Published: Wed, 07 Mar 2018
Dennant v Skinner and Collom  2 KB 164 (KBD)
Dennant v Skinner and Collom1 is but one in a long line of cases concerning whether a unilateral mistake in inter praesentes or face-to-face dealings would void the contract formed. These commonly involve the claimant selling his goods to a rogue who assumes the identity of another and who later sells the goods on to an unsuspecting third party. The rogue then disappears, leaving the claimant and the third party (usually the defendant) to litigate over whether the initial contract was void ab initio. If the contract was valid, then the defendant would be deemed the rightful owner of the goods; if not, then the goods would have to be returned to the claimant.
After the decision of the House of Lords in Lake v Simmons,2 which cited the earlier case of Phillips v Brooks,3 the general position is a presumption that the claimant intended to deal with the person physically present in front of him at the time of the contract, instead of the person the rogue purported to be. However, the presumption can be rebutted by showing that the identity was a crucial consideration of the claimant, and the importance was such that the claimant would not have entered into the contract had he known that the identity presented by the rogue was fictitious.
A separate, but related issue concerns the law governing the passing of property. The law in this area is relatively straightforward. Under Rule 1, s.18 of the Sale of Goods Act 1893 (“SOGA 1893”), “where there is an unconditional contract for the sale of specific goods, in a deliverable state, the property in the goods passes to the buyer when the contract is made, and it is immaterial whether the time of payment or the time of delivery, or both, be postponed.”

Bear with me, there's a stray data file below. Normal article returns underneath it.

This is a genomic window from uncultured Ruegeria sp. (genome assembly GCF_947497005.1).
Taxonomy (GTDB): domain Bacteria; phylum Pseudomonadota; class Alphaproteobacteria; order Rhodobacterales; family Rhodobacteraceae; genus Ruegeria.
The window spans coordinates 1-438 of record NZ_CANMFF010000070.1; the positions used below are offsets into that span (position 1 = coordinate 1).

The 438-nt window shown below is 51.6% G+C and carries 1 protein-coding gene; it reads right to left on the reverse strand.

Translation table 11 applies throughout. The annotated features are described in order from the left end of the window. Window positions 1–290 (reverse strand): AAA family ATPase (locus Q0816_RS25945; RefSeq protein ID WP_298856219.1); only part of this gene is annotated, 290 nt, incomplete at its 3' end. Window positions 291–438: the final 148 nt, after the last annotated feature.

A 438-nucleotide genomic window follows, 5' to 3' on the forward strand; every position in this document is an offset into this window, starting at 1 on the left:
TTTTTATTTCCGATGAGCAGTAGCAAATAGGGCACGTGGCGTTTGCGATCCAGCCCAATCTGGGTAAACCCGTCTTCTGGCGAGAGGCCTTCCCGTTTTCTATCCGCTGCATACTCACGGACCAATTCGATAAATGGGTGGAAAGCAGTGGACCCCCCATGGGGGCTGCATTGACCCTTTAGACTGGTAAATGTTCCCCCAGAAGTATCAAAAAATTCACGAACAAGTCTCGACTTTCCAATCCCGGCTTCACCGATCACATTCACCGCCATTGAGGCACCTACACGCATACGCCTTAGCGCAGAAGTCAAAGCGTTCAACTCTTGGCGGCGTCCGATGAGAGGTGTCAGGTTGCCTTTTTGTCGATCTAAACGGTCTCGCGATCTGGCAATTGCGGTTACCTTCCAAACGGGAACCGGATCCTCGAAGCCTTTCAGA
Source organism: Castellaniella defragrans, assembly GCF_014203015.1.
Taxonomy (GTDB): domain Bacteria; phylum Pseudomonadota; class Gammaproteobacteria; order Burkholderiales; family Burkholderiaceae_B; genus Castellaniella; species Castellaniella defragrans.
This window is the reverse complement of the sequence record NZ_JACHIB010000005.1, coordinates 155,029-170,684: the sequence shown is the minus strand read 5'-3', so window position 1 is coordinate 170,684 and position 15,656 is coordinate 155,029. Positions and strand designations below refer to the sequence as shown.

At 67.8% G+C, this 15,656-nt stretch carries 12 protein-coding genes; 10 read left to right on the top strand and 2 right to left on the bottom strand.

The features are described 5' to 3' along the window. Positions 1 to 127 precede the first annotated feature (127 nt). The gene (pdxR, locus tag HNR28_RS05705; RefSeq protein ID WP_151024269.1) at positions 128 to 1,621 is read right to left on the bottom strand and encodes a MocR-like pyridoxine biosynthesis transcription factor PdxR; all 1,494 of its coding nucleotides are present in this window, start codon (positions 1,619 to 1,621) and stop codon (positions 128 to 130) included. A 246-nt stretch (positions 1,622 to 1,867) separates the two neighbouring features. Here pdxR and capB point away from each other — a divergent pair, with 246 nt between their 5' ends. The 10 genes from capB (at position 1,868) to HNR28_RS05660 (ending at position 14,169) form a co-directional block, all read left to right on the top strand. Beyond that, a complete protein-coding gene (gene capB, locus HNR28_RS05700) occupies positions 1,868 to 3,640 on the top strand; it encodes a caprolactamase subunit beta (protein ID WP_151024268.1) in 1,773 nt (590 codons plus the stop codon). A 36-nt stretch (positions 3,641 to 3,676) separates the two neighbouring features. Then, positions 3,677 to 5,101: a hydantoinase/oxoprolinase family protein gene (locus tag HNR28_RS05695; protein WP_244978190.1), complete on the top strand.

Issues in the case
In Dennant, the main dispute was over the importance placed by the claimant on the rogue’s identity at the time of the contract, a matter which the court chose to resolve by determining whether the claimant would have entered into the contract had he known the rogue’s true identity. A slightly lesser issue was whether property in the goods had passed from the claimant, given the lack of actual payment by the rogue.
In an auction held by the claimant (Dennant), a man successfully bid for a van. After the lot was knocked down to him, he identified himself as George Albert King from King’s Motors of Oxford, a highly reputable firm in the industry. Five more vehicles were subsequently knocked down to King by the claimant, including the vehicle to which the proceedings related. Before allowing delivery, the claimant accepted a cheque from King, but obtained a signed certificate which stated that ownership of the vehicles would not pass until the cheque was honoured.
The cheque was dishonoured, and the claimant subsequently discovered that King had no actual connection with King’s Motors. Some time later, the relevant vehicle came to be in the possession of the defendant (Skinner), who refused to return the vehicle. The claimant brought proceedings for the return of the vehicle, and the defendant brought in Collom, the person from whom he bought the vehicle as a third party. The claim was dismissed by Hallett J in the King’s Bench Division.